Bonnie put a hand to her forehead, and murmured to Amy, ‘I’m beginning to get a headache.’

  ‘Oh, poor you!’ said Sylvia, whose sharp ears had caught this. ‘My mother suffers dreadfully from headaches, so I know just what you should do! You need to take—’

  But Bonnie never found out what she needed to take, for Matron, quite affronted, cut in, to say crisply, ‘Thank you, Sylvia, but I am Matron of North Tower, and if Bonnie has a headache she can come to me for a remedy.’

  Then she reached up and took a large bottle of green medicine down from one of her shelves, shaking it in Bonnie’s direction. ‘A dose of this will cure your headache, Bonnie,’ she said.

  But, miraculously, Bonnie found that her headache had suddenly disappeared!

  ‘I thought it might,’ said Matron drily, putting the bottle back on her shelf. ‘Now, off you go, all of you, for the first day of term is a very busy one for me, and you are all in my way.’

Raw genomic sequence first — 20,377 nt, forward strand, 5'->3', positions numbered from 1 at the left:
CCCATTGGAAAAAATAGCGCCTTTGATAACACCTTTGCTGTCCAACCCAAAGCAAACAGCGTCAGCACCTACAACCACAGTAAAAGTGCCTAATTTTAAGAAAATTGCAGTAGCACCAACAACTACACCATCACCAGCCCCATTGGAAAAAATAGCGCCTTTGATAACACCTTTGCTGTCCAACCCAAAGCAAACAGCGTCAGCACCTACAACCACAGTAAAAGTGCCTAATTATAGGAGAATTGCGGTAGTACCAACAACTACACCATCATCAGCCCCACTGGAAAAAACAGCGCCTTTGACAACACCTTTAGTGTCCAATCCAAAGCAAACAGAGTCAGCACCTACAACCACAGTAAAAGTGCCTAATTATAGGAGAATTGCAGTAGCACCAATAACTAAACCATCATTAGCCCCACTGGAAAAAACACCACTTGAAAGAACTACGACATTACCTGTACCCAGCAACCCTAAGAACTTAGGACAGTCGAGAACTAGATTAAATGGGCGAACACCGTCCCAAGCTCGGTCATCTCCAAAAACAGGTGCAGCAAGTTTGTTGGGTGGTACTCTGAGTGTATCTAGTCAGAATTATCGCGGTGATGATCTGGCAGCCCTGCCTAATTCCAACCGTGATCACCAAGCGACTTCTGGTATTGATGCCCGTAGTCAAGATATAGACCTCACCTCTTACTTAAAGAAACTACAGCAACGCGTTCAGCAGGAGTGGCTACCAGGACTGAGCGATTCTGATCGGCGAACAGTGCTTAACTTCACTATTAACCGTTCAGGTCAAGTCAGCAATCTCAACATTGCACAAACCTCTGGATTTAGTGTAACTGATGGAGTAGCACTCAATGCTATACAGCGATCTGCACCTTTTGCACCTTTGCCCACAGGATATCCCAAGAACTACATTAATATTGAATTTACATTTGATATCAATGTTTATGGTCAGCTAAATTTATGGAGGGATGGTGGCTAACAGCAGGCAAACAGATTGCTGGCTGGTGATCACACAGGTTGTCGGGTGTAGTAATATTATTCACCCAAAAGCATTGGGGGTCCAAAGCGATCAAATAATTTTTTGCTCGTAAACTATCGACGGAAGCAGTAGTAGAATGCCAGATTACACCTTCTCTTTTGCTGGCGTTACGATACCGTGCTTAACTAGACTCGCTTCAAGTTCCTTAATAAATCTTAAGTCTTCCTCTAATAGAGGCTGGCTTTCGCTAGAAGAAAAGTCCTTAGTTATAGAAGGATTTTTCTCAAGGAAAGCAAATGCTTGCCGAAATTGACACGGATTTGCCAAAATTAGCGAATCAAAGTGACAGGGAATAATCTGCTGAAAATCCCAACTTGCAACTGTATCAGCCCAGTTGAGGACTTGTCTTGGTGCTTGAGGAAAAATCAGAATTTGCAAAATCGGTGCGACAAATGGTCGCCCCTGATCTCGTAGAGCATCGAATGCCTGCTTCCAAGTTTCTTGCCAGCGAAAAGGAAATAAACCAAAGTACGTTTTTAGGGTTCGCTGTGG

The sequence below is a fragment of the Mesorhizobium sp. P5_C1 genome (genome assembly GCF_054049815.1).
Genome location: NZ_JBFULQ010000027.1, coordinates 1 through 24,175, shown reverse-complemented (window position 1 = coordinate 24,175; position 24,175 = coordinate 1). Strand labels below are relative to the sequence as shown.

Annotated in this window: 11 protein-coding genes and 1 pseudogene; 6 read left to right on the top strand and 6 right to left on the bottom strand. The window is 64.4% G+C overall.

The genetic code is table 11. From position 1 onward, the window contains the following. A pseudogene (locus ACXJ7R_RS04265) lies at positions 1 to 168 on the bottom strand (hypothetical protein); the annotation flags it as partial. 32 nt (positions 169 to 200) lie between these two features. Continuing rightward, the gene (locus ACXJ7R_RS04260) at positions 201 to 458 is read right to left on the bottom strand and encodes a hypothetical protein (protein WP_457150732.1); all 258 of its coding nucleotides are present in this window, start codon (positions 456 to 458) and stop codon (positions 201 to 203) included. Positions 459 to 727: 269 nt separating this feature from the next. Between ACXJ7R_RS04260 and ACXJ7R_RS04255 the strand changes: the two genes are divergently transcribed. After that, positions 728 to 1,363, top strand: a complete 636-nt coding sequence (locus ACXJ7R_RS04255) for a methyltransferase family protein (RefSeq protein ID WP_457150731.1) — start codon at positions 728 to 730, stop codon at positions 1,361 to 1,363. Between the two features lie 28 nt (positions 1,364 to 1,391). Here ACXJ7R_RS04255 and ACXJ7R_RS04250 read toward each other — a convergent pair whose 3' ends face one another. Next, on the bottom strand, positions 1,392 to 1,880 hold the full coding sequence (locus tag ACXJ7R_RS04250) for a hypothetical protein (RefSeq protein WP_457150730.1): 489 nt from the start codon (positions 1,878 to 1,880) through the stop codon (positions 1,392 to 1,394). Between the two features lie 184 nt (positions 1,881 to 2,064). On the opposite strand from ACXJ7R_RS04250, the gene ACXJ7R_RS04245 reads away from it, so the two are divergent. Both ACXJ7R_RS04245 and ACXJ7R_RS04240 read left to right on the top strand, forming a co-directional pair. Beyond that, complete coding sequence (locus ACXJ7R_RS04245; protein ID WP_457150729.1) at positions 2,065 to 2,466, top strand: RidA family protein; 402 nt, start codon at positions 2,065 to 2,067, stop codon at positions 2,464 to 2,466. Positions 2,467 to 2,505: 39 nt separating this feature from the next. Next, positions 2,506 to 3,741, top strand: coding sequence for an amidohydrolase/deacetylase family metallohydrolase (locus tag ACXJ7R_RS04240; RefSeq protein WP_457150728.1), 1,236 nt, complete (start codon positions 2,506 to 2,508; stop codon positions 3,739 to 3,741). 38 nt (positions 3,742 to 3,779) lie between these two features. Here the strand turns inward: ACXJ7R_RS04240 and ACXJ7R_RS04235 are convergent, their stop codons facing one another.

The fourth formers went out, but Sylvia lingered, saying, ‘Matron, I was hoping that I might show the first formers where their dormitory is, and help them to settle in.’

  Matron, who was growing a little tired of Sylvia and her pushy manner, said firmly, ‘The first formers can learn to find their own way around, Sylvia. They certainly don’t need you chivvying them round. Now do, please, go and join the others.’

  ‘Well, what a know-it-all!’ said Nora, as the rest of the fourth form made their way along the corridor.

  ‘Isn’t she just?’ said Susan. ‘And she acts as if she has been at Malory Towers for years, not just a few hours.’

  ‘I can see that she’s going to be jolly trying,’ said Felicity. ‘I wonder how she knows her way around so well?’